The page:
Truth is, at this 6-month point with Kelso, I have more or less abandoned all pretense at a whole rehabilitation plan for this dog. I have given up setting goals and meticulously performing daily trainings or attempts thereof that I hope will bring about progress. Instead, I am just living with Kelso, and letting him take his own time.

I've not given up. Far from it. It is more a matter of realizing that this dog has his own life and will take the time he needs to come around to accepting human company. It is more a matter of having faith in Kelso's own pace and his own process.

It's funny, because when Jester came over 8 years ago to live with me, he was so shy and introverted that he stayed in the farthest, darkest corner most of the time. I let him be and he came out on his own after a couple of years, and is now gregarious and outgoing and loves to be the center of the crowd's attention. I have said since then that, had I known then what I know now about opperant conditioning, clicker training, and just dogs in general, I would have done things differently and he would have come out faster. They may still be true, but who knows. I now have come back more to a central place in my thinking about these things. In cases like this, there's a lot you can do to help, but even more you can do just simply not to interfere. I respect Kelso's process, and am honored to share it with him. He can take the time he needs. He can stay with me until he is ready to move on.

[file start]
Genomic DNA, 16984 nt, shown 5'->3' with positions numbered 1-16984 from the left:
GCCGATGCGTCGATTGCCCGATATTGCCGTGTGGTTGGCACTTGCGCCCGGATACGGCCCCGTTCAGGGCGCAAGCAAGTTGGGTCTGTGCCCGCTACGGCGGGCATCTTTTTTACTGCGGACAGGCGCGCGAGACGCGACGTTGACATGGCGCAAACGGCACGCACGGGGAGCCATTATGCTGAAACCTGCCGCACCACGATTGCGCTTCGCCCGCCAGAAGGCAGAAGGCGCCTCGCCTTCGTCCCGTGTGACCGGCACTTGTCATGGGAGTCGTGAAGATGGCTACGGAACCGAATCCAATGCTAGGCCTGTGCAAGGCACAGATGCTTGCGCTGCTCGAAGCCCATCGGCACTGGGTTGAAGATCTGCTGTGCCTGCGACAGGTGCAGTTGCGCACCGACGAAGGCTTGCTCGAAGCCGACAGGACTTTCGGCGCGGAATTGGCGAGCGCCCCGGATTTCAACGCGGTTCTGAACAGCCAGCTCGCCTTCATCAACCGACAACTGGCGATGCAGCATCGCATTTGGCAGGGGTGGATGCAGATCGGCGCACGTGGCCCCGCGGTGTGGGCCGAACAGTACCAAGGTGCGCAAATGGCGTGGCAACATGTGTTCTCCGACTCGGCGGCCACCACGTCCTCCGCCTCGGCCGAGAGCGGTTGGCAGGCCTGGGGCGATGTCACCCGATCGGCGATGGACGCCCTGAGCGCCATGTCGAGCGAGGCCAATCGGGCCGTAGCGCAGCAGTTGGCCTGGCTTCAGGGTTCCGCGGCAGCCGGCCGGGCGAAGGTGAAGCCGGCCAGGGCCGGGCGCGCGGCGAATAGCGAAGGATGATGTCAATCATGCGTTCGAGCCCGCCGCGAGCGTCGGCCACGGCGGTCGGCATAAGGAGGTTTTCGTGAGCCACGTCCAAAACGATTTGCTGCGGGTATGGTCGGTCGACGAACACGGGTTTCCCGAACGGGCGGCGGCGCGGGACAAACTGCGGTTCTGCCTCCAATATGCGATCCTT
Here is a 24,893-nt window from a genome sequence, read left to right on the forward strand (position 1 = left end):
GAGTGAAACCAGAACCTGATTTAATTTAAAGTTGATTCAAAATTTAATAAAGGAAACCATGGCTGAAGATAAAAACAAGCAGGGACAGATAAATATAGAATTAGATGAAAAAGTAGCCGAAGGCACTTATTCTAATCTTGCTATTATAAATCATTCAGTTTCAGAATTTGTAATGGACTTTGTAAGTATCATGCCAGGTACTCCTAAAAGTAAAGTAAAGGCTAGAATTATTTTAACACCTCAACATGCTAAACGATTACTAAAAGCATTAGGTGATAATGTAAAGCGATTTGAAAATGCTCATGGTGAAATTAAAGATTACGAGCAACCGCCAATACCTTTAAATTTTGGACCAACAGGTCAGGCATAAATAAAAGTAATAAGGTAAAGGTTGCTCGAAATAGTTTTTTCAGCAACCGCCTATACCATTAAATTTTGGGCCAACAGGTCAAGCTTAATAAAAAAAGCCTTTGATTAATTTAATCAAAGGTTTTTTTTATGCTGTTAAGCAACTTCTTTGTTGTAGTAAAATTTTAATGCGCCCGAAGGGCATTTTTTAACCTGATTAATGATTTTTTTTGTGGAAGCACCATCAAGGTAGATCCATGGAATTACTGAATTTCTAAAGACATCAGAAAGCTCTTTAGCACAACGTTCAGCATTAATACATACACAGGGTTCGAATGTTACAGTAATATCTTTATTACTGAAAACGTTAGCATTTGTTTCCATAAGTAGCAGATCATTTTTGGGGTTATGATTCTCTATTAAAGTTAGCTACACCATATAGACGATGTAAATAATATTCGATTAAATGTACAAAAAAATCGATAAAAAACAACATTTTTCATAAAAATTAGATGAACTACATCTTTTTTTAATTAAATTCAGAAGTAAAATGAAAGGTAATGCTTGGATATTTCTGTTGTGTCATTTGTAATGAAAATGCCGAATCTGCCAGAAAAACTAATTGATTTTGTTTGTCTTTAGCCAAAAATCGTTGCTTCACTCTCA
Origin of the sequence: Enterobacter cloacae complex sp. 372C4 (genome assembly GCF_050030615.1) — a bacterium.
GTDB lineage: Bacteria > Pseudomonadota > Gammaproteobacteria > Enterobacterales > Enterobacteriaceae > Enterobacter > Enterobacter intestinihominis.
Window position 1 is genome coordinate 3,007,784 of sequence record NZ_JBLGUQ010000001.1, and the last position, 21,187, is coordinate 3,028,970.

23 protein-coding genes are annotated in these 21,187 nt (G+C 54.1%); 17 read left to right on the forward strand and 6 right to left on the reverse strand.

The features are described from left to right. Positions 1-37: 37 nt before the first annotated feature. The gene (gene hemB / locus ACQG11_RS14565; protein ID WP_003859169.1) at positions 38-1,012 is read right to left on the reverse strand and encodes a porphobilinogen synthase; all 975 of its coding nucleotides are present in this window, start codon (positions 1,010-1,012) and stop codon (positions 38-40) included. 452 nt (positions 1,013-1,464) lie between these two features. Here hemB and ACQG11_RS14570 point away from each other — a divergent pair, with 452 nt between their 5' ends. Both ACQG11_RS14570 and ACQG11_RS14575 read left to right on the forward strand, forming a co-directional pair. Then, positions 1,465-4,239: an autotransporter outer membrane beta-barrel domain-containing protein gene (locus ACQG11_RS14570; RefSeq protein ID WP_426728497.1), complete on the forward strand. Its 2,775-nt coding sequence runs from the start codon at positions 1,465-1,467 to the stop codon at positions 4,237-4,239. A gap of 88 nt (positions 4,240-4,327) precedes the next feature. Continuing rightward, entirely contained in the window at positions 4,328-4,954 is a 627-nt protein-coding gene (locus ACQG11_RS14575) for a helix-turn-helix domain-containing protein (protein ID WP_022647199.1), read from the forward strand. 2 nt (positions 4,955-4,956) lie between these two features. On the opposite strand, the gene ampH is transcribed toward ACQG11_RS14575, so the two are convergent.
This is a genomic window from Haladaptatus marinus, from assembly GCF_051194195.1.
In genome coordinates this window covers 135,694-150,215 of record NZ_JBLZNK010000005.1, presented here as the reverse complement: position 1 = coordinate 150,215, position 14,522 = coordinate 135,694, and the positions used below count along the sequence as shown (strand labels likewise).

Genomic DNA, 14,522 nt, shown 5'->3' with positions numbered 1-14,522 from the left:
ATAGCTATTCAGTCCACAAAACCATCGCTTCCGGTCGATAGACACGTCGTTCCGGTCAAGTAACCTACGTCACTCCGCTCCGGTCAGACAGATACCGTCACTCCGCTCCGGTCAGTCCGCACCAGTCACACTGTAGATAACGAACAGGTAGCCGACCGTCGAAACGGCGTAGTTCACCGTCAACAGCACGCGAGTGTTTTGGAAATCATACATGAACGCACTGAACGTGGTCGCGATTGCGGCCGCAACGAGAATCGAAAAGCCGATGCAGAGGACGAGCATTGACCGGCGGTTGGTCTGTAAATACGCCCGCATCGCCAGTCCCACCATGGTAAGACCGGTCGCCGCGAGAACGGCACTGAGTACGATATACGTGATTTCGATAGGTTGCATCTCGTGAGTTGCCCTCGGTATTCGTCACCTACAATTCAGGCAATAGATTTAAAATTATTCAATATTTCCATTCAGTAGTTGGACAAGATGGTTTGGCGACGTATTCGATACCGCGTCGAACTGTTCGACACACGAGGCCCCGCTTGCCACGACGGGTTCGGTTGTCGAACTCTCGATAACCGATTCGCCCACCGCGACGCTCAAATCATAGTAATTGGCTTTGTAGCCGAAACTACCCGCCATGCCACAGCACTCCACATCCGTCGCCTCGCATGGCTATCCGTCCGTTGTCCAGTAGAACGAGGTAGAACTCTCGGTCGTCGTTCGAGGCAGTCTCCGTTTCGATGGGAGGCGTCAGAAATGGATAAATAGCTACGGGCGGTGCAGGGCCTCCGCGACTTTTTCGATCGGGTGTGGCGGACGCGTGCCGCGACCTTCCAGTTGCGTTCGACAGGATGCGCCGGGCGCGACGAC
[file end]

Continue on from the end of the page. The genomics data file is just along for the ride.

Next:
D'Elle

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and family.

Left to right: Kit, Jester, Boo, Digger

 

 

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"You gonna throw that?" --Jester:  2001 - June 24 2016. Remembered with much love.
"I'm grouchier than you are" --Kit

"I love everyone!" -- Boo